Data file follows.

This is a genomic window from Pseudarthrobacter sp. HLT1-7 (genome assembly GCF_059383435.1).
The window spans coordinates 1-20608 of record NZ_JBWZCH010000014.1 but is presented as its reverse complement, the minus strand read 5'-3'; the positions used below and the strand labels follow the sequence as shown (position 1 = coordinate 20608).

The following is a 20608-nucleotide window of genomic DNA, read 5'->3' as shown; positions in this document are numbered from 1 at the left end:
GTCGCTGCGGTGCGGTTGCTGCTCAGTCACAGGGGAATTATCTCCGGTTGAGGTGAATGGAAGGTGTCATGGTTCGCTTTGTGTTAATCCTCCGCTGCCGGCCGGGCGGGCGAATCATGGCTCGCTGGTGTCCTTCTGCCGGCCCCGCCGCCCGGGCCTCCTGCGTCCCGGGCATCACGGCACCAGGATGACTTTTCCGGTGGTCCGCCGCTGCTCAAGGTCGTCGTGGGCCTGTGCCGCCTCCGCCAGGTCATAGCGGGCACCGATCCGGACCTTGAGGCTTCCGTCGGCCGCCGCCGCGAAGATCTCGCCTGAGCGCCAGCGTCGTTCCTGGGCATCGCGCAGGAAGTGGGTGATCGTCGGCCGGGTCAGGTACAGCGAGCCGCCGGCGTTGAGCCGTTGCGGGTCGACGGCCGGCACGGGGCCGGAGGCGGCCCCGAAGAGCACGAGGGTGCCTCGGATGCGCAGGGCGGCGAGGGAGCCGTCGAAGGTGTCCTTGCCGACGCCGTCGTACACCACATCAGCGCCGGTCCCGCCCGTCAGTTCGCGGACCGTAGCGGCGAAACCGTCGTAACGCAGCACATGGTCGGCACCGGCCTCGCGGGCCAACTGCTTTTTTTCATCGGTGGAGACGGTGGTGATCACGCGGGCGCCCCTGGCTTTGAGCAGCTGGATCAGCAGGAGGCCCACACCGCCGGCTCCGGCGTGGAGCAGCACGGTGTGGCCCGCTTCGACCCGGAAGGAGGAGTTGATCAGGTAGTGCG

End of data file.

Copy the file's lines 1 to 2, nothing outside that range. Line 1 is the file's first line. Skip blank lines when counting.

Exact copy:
This is a genomic window from Pseudarthrobacter sp. HLT1-7 (genome assembly GCF_059383435.1).
The window spans coordinates 1-20608 of record NZ_JBWZCH010000014.1 but is presented as its reverse complement, the minus strand read 5'-3'; the positions used below and the strand labels follow the sequence as shown (position 1 = coordinate 20608).